My instincts tell me we need a sense of urgency around the use of artificial intelligence (AI) in manufacturing.
The urgency is driven by how quickly technology can move today, and how an unexpected breakthrough can quickly dominate. AI is used in facial recognition, converting speech to written word, and in winning chess matches. Surely, there must be a horde of potential applications in manufacturing.
While I’ve written before that I think the reality of AI’s “intelligence” is complex mathematics, I got a more enlightened vision when I posed that view to a true expert. In his opinion, we must think of AI in broader terms. “It is fair to say it is mathematics, but it is easy to get too hung up on the math because it is really more about the data,” explained Oliver Christy, founder of Foxy Machine, an AI consulting and strategy firm based in New York City. “AI lets us ask new questions using data in any situation.”
But even limiting oneself to data and mathematics is, well, limiting. A third consideration must be the business problem—what is the situation you are considering and what tools are available, according to Christy. “You need to look at any given problem from all three approaches,” he explained. “Mathematics, data, and the problem itself. That holistic viewpoint [can] give you a robust solution.”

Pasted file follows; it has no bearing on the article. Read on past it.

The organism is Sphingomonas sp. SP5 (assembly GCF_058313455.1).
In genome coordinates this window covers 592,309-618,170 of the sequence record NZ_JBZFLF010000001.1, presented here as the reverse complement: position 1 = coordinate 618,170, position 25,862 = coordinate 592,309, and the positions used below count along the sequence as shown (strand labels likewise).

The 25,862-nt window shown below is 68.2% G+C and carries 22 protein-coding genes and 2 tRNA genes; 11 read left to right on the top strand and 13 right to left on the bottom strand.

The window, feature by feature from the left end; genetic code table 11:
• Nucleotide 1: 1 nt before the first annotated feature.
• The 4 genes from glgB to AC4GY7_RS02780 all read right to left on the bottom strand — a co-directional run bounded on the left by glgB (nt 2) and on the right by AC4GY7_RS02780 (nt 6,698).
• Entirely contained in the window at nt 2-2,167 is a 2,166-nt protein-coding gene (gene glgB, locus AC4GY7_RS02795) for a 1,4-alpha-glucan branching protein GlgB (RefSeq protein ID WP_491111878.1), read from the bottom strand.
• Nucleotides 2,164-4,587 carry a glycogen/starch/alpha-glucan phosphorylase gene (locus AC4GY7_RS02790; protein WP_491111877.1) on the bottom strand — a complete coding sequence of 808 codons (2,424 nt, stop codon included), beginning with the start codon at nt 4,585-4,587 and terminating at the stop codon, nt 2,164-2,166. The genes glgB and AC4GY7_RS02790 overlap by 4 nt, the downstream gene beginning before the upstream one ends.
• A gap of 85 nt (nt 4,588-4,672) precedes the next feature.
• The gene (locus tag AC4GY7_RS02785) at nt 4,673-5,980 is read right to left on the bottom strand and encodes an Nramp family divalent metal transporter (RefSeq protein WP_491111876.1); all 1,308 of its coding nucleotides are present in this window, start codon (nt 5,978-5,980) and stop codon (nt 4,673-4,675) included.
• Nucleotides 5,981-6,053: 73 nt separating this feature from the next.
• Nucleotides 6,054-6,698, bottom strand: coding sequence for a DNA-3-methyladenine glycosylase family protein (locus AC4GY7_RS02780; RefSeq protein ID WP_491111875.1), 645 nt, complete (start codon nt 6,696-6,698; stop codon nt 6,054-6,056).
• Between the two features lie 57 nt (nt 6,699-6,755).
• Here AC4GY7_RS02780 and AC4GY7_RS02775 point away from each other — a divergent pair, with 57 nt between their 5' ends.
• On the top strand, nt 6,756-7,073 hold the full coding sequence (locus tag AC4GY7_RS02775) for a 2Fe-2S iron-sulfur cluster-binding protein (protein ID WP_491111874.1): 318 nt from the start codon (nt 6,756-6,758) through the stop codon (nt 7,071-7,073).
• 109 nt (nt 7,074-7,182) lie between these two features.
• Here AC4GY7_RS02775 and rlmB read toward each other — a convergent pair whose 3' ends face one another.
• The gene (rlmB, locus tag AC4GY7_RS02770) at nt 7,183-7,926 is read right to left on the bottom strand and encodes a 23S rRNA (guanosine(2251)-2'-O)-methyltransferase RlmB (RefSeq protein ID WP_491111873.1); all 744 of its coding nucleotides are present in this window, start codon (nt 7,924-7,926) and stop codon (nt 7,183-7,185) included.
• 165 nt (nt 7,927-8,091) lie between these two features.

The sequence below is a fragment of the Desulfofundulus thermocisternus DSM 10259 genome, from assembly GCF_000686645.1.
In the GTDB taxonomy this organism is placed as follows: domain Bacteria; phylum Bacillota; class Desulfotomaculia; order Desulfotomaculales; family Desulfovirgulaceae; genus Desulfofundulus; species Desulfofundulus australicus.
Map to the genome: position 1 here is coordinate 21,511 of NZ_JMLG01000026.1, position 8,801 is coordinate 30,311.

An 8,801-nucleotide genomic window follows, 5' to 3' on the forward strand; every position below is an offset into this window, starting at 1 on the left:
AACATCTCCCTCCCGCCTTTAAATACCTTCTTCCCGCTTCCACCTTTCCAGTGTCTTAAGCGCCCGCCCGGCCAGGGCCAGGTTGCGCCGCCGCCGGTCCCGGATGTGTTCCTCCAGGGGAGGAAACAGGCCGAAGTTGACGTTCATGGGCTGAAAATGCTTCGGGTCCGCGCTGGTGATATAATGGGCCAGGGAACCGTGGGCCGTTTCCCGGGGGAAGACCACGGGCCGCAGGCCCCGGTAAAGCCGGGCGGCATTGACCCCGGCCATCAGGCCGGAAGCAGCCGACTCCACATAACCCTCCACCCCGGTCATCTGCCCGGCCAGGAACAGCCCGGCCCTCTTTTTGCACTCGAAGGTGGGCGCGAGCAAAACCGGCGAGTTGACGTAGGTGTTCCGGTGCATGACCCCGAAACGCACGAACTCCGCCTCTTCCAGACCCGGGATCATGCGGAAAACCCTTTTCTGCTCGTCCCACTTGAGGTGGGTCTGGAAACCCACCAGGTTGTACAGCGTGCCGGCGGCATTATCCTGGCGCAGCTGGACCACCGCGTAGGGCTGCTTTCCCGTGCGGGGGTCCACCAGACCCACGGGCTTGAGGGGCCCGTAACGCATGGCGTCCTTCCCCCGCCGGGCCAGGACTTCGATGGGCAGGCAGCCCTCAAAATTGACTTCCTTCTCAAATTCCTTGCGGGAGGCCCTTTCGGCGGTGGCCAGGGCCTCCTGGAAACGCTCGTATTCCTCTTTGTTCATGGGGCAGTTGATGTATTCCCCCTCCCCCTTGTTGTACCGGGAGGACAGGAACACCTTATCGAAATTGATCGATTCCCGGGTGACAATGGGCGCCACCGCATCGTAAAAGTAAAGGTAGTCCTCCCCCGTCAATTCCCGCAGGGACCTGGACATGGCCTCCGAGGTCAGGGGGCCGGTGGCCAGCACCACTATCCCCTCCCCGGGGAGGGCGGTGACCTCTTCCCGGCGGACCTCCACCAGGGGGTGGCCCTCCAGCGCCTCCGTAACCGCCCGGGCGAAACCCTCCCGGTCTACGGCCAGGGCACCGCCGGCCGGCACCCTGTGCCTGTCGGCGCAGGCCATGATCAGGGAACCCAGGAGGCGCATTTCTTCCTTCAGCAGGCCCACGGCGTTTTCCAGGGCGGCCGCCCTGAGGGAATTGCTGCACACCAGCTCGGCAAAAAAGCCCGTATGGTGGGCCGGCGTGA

He also thinks manufacturing is ripe for AI applications. “Some of the easiest problems for AI is in solving safety and manufacturing risks,” he said. “We have AI systems now that can understand on a huge scale what risks there might be and how to improve safety.” Using image recognition techniques in quality control is another easy win. One application Christy worked on recently trained an AI system to recognize the quality of steel after heat treating, flagging samples that might be of concern. The samples were then examined in more detail by a human.
He stressed a key point about how AI could best be used—augmenting rather than replacing the quality control worker. Using digital images, an AI system can look at and flag many more samples than a human can without fatigue. But in the steel quality case, it could not provide that final human touch needed to ensure it was good or not. He related how a similar system used to find skin cancers performed better than a trained oncologist, but the AI system combined with the oncologist performed even better than either alone. “Exactly the same approach should be used in manufacturing, where machine systems and humans could work hand in hand,” he said.
Back to my sense of urgency. Much of today’s AI technology is not new. The concept of using computers to mimic human abilities instead of as just calculating machines has existed as long as computers themselves. But an inflection point in computing power and data is making it urgently relevant. “When I started 20 years ago, the cost of computing power and data limited [possible] applications,” said Christy. “Now we have huge amounts of mixed data and very cheap computing. I have access to million-dollar computers, direct access to technology like IBM’s Watson that costs almost nothing.” To this add open source AI software like Google’s TensorFlow that is effectively free to use, and we have a “perfect storm of all the components needed to build and use AI,” said Christy.
He believes that AI can easily become the next competitive advantage. However, it can be daunting. His advice? Start small. Build a small team, start collecting data around a pilot business problem, and learn how the best approaches can solve a manufacturing problem. “But start today,” he said.
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